This blog is my place to vent and share resources with other parents of children of trauma. I try to be open and honest about my feelings in order to help others know they are not alone. Therapeutic parenting of adopted teenagers with RAD and other severe mental illnesses and issues (plus "neurotypical" teens) , is not easy, and there are time when I say what I feel... at the moment. We're all human!

Wednesday, September 16, 2009

Censorship

Don't judge me! I just thought this picture was funny.
When Bob was in 1st grade she was reading on a 4th or 5th grade level. There was another child in her class who had skipped Kindergarten so the girls were almost the same age (Bob has a Summer birthdate). The girls became good friends and I have to admit they were funny to look at. Being so tall, all of Bob's friends are shorter than she, but this little girl was tiny, and African American. They were opposites in all but personality.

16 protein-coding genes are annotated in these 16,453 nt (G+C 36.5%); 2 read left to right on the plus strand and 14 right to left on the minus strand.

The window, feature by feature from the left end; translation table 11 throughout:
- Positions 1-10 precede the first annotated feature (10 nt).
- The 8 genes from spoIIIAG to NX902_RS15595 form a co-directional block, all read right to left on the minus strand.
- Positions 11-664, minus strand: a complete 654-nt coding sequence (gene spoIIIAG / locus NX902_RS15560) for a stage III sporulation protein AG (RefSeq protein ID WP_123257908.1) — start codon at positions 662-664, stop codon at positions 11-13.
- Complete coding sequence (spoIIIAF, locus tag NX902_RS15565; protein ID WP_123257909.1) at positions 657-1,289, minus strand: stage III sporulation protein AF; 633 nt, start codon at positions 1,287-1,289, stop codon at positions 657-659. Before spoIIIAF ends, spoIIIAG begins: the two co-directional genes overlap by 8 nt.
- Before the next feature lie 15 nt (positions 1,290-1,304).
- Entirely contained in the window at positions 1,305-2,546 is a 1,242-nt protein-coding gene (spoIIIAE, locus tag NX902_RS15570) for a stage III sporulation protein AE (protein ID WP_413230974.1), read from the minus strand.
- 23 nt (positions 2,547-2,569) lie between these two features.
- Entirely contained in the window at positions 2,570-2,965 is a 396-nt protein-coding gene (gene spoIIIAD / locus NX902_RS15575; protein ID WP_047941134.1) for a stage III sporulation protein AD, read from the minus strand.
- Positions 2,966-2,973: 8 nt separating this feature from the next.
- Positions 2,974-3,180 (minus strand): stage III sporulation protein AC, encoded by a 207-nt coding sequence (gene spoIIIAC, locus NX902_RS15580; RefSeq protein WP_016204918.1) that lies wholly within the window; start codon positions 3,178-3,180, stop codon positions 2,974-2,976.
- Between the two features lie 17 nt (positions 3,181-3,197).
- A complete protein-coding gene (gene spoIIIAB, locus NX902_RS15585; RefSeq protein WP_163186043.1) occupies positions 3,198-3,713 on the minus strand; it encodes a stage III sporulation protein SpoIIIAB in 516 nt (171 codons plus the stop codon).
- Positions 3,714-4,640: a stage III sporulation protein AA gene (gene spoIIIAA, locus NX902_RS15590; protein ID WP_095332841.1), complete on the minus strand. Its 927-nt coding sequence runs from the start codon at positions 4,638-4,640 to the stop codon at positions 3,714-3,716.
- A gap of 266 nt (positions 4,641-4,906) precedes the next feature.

Because the girls were the only ones reading at such a high level, the teacher focused more of her attention on the other children. The girls were allowed to choose any reading book they wanted while the other children were limited to specific shelves. I chose to send Bob reading books that were abridged versions of the classics (Dr. Doolitle, Heidi, Swiss Family Robinson...). The other mom let her choose from the library.




I still remember the day I was dropping Bob off and happened to arrive at the same time the other mom was tearing into the teacher. Apparently her child had come home with a book called, "My Life as a Fifth Grader." Her 5 year old had started to read her assigned 20 minutes to mom and in the first chapter the book talked about condoms. The mom was livid! She wanted the book burned. The wanted the teacher and librarian tarred and feathered.